US 5197691 A
An optical arrangement for use in boresighting a plurality of optical paths utilized in a missile beam guidance system, to the target trackers used therewith. A boresight module optical bed supports a plurality of retro-reflective optical assemblies in a closely spaced array, and nearby is a rotational optical assembly in which is mounted an integrated laser system for providing beam guidance to a missile. The rotational optical assembly also contains a plurality of target trackers, and in a first operational mode, the laser of the rotational assembly is successively utilized in conjunction with the retro-reflective optical assemblies in order to accurately and conveniently boresight the trackers. Thereafter, the trackers are used in the acquisition and tracking of a target, and the laser is utilized for guiding the missile to intercept the target.
1. An optical arrangement for use in boresighting a plurality of optical paths utilized in a missile beam guidance system, to a target tracker used therewith, comprising a first mounting means for supporting a plurality of retro-reflective optical assembles in a closely spaced array, and a second mounting means in which is supported an integrated laser system for providing beam guidance to a missile, said second mounting means also supporting at least one optical target tracker, said second mounting means having a first operational mode in which its integrated laser system is successively utilized in conjunction with at least one of said retro-reflective optical assemblies for boresighting said tracker, and having a second operational mode in which a target is acquired and thereafter tracked.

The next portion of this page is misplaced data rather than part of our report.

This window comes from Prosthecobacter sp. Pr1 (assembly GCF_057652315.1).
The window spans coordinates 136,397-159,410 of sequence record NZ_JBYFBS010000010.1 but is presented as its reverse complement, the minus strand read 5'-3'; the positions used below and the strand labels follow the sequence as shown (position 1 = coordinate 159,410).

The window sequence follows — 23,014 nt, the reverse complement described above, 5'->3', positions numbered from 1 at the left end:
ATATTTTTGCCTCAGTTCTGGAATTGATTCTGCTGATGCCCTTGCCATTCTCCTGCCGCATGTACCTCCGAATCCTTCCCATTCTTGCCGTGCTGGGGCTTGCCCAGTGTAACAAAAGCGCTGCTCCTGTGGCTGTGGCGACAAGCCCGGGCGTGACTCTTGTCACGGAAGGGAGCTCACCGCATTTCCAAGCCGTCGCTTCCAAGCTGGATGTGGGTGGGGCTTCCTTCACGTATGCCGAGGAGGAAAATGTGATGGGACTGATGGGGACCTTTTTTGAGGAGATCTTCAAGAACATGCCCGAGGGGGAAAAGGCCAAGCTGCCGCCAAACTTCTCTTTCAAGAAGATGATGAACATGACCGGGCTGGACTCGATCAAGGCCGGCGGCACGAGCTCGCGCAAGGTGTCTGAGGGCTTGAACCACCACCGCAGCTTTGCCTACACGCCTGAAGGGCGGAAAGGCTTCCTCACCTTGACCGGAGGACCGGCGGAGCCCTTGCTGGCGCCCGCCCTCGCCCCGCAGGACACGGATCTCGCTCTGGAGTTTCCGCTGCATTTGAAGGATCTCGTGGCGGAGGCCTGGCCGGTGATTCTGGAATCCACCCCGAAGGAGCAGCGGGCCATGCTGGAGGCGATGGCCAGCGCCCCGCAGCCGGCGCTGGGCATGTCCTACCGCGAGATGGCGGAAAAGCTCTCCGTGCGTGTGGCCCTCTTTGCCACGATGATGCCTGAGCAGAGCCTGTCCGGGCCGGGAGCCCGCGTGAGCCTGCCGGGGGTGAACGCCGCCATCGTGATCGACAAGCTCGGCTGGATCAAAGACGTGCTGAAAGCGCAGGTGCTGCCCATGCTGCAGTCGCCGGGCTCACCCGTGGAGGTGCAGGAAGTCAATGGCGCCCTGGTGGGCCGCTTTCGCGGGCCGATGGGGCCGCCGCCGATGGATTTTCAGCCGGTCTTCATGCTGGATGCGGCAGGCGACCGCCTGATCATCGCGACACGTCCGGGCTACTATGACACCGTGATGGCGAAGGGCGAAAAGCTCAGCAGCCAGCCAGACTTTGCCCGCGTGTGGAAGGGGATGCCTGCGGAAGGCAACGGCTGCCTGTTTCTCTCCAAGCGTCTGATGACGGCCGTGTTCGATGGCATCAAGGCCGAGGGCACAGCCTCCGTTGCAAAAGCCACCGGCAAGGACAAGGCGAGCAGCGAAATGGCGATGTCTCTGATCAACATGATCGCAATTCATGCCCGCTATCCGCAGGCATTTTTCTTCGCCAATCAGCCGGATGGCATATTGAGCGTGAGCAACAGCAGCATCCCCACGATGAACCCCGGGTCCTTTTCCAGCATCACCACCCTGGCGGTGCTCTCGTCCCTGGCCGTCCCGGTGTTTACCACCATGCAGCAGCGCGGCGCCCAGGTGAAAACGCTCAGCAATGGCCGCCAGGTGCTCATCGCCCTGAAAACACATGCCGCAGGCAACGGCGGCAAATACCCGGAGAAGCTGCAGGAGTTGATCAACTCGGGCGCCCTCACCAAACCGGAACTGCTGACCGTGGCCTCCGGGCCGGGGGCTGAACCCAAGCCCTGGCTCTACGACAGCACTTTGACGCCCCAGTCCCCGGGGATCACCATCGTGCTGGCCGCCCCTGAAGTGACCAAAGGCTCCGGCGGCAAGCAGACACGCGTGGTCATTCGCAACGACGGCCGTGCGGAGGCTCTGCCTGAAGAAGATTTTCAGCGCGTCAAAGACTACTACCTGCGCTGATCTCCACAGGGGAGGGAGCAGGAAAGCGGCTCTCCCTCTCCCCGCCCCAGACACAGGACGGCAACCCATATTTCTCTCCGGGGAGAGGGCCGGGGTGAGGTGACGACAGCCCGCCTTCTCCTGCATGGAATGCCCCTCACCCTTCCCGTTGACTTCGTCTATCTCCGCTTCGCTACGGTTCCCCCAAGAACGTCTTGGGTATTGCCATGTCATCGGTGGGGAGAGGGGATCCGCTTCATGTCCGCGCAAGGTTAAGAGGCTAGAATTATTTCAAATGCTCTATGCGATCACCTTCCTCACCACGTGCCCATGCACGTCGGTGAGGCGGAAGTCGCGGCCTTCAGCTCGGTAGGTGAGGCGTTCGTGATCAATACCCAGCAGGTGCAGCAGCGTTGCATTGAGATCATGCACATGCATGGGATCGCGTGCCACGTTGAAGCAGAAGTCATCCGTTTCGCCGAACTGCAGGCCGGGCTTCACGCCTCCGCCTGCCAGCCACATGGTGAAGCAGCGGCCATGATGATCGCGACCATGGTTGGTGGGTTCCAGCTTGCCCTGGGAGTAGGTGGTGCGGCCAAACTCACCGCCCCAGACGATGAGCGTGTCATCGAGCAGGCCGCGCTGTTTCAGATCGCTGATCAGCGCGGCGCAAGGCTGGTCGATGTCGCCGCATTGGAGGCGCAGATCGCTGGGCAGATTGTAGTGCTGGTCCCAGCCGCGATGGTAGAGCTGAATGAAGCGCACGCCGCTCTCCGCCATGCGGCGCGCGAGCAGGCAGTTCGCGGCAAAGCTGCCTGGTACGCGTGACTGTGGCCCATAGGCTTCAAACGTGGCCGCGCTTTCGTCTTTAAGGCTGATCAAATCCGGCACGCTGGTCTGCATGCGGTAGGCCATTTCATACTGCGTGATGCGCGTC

2. The optical arrangement as recited in claim 1 in which said first mounting means, when said second mounting means is being utilized in its first operational mode, has at least one retro-reflective optical assembly that accomplishes a wavelength conversion, such that only a single laser need be incorporated into said second mounting means.
3. The optical arrangement as recited in claim 1 in which one retro-reflective optical assembly of said first mounting means utilizes a component that, when heated by laser energy, changes contrast in a manner that can be sensed by a TV tracker.
4. The optical arrangement as defined in claim 1 wherein one of said retro-reflective optical assemblies utilizes a component that, when heated by laser energy, changes contrast in a manner that can be sensed by optical devices capable of tracking missile flight during the phase in which the motor of a missile is operating.
5. The optical arrangement as defined in claim 1 in which two retro-reflective optical assemblies of said first mounting means utilize components which convert laser energy to shorter infrared and visual wavelengths for the purpose of successively boresighting an infrared and a TV tracker.
6. The optical arrangement as recited in claim 1 in which said first mounting means and said second mounting means are mounted in closely related positions on a turret provided on a vehicle.